The case involves a Florida law, known as the “Cuba Amendment,” 2002 Fla. Laws 196, §2, that broadly prohibits any company that does business in Cuba or Syria – or that is in any way related to a company that does business in Cuba or Syria – from engaging in bidding for local or state public contracts for goods or services within the State of Florida. See, Fla. Stat. §287.135(2).
Before the law became effective, plaintiff Odebrecht Construction, Inc. (“Odebrecht”) filed suit in the District Court for the Southern District of Florida seeking an injunction preventing the Florida Department of Transportation from enforcing the law. At the time it filed suit, Odebrecht, a Florida construction company since the early 1990s, had a history of public works contracts in Florida worth almost $4 billion (US). Although Odebrecht has never conducted business in Cuba, its Brazilian parent company, Odebrecht SA, owns foreign subsidiaries that do conduct business in the island nation, including work on the Port of Mariel. The statute is applicable to any company that does business with Cuba or whose foreign affiliates do business with Cuba.
In upholding the District Court’s decision to issue a preliminary injunction preventing the statute from going into effect, the Eleventh Circuit found that Odebrecht “demonstrated a substantial likelihood of success on its claim that the Cuba Amendment violates the Supremacy Clause of the Constitution.” Judge Stanley Marcus, writing the opinion for the panel, also found that the plaintiff demonstrated other “equitable requirements” that warrant the issuance of a preliminary injunction (e.g., suffering irreparable harm, balancing of the equities, etc.).
The core of the Eleventh Circuit opinion is that Florida’s Cuba Amendment conflicts with and “stands as an obstacle to the carefully calibrated federal regime” pertaining to Cuba. The Court recited at length the statutory and regulatory history of the U.S. embargo with Cuba, including the changes in the federal regulations, known as the Cuba Asset Control Regulations, 31 C.F.R. Part 515 (CACR). The CACR now allow for limited interaction with Cuba “permitting humanitarian relief to the Cuban people” by loosening restrictions on U.S. exports of agricultural and medical products to Cuba and limited telecommunications transactions.
Throughout the fifty plus years of the Cuban embargo, both Congress and the Executive Branch have been active and pervasive in the country’s dealings with Cuba. Because the “federal regime contains numerous exceptions [to the embargo], permitting certain kinds of transactions with Cuba through licensing as well as complete exemptions,” the Court found that the broad and un-nuanced prohibition of Florida’s Cuba Amendment was in direct conflict with federal law.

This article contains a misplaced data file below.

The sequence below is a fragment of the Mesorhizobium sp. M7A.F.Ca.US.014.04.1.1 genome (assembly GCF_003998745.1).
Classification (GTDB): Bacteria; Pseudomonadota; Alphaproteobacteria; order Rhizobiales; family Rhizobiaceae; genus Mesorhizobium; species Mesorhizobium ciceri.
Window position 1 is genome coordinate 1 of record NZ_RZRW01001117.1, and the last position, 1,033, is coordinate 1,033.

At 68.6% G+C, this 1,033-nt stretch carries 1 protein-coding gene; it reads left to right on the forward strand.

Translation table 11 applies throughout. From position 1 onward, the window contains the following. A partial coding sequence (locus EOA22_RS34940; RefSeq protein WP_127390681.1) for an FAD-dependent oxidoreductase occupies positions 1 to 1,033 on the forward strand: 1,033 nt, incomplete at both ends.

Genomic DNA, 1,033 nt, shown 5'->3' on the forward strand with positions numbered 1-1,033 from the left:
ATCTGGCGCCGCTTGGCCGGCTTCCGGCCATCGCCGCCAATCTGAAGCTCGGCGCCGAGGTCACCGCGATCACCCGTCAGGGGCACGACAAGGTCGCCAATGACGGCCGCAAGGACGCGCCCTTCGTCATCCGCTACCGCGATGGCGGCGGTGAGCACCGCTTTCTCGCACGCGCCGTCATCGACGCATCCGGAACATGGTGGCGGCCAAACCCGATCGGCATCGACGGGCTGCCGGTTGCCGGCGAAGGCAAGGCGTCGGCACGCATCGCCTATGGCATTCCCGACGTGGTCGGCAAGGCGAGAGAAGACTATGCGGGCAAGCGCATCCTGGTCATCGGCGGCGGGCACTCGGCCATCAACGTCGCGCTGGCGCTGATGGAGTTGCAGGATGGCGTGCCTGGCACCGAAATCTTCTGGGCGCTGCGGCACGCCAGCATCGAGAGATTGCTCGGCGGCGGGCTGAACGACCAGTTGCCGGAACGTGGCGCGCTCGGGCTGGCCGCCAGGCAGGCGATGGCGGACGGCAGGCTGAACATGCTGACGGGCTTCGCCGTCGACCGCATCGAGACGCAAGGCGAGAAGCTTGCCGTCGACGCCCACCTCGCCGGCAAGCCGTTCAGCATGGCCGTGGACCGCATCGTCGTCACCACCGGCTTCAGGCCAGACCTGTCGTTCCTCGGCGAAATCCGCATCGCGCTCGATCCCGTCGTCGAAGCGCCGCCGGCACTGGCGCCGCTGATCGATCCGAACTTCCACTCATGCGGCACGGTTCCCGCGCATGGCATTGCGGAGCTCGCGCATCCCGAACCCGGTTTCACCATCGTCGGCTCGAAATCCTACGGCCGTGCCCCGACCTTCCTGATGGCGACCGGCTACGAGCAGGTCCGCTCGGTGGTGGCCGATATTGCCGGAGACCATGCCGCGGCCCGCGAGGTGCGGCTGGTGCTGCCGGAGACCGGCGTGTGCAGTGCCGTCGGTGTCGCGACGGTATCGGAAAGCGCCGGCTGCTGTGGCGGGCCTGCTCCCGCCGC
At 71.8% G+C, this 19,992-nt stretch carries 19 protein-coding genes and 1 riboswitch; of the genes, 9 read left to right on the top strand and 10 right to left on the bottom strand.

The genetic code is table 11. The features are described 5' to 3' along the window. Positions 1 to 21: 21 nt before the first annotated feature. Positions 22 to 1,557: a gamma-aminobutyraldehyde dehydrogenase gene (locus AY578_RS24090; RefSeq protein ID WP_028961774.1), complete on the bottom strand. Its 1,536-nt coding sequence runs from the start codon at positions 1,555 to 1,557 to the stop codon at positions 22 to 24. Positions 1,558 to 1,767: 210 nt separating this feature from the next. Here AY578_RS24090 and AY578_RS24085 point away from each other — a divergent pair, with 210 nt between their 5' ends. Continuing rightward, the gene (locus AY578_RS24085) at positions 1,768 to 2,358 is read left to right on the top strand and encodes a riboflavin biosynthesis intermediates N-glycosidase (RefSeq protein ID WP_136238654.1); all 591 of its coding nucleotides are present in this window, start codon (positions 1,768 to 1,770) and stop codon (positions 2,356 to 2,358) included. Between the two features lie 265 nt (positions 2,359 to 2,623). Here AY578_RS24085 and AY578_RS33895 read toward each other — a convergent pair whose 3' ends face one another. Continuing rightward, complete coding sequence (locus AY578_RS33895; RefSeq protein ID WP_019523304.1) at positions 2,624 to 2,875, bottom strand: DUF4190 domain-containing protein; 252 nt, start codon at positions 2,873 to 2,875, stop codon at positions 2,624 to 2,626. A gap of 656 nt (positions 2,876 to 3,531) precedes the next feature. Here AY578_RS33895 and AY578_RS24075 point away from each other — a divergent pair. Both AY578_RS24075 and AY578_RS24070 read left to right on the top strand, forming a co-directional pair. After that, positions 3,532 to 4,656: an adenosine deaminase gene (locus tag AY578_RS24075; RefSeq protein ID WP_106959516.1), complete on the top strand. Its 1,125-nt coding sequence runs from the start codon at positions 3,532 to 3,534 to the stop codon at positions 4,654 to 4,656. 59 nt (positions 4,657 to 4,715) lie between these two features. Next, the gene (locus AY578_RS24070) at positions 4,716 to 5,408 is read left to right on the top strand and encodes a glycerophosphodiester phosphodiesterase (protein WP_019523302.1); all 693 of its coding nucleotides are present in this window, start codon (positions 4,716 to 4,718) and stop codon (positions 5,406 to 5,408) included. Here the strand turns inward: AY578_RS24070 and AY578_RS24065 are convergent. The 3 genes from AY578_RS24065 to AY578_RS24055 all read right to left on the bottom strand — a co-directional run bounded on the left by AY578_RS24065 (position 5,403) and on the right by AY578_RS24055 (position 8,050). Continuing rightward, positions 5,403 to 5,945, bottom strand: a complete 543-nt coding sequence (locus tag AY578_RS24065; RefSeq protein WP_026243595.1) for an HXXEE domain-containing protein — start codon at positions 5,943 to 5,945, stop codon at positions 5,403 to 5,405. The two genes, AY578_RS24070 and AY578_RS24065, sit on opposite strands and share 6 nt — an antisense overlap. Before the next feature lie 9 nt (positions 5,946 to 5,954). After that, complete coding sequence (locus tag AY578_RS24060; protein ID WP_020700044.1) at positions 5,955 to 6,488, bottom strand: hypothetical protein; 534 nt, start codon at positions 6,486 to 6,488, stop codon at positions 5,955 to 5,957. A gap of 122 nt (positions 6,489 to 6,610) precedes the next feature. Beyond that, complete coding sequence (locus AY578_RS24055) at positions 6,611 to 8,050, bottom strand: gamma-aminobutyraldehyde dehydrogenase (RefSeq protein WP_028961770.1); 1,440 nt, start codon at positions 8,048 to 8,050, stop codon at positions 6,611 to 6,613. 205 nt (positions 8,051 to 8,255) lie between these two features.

Judge Marcus’ decision was thorough and amply supported by case law, particularly the unanimous Supreme Court ruling in Crosby v. National Foreign Trade Council, 530 U.S. 363 (2000). In Crosby, the State of Massachusetts had a law, similar to Florida’s Cuba Amendment, that prohibited state agencies from purchasing goods or services from any person or entity doing business in Burma. In that case, the Supreme Court unanimously held that the Massachusetts law was unconstitutional under the Supremacy Clause. Indeed, when comparing the Massachusetts law in Crosby to the Cuba Amendment, the Eleventh Circuit in Odebrecht found that the Florida law conflicted with federal law to a greater degree than the Massachusetts law in at least three ways: “(1) the Cuba Amendment sweeps more broadly than the Federal Regime does, punishing companies like Odebrecht that do run afoul of the federal Cuban sanctions, and penalizing economic conduct that federal law expressly permits; (2) the Cuba Amendment has its own substantial penalties that go beyond the federal sanctions; and (3) the Cuba Amendment undermines the substantial discretion Congress has afforded the President, both to fine-tune economic sanctions, and to pursue multilateral strategies with Cuba.” Odebrecht, p. 23
Accordingly, the Eleventh Circuit panel had “little difficulty” in concluding that Odebrecht had demonstrated a substantial likelihood of success on its claims that the Cuba Amendment was preempted by the extensive federal Cuba sanctions regime. The short-term impact of this decision, barring a successful appeal to the Supreme Court of the United States (“SCOTUS”), is that U.S. companies whose foreign affiliates do business with Cuba will not lose out on bidding for public works with the State of Florida. However, Florida’s appeal to the Eleventh Circuit was interlocutory and the case may proceed to a decision on permanent relief. Also, the issues in Odebrecht are limited to the constitutionality of Florida’s Cuba Amendment. It is not an open invitation for U.S. companies to have foreign affiliates engage in business with Cuba without observing the prohibitions in the CACR and the federal statutes embodying the embargo.
At the time the decision was published it was uncertain whether the Administration of Governor Rick Scott would continue with the litigation or file an appeal with SCOTUS. According to Bloomberg News, a representative of the Florida Attorney General’s Office declined to comment on the Eleventh Circuit opinion. Nevertheless, the State of Florida may have a steep hill to climb in further litigating this case or seeking further appeal to SCOTUS. It may be more practical to modify the current version of the Cuba Amendment, taking into consideration and not offending the federal exemptions to the embargo. But that may be a difficult feat to pull off. Florida may decide to take a different approach such as leaving Cuba alone so that the Castro regime can no longer blame the U.S. for its problems.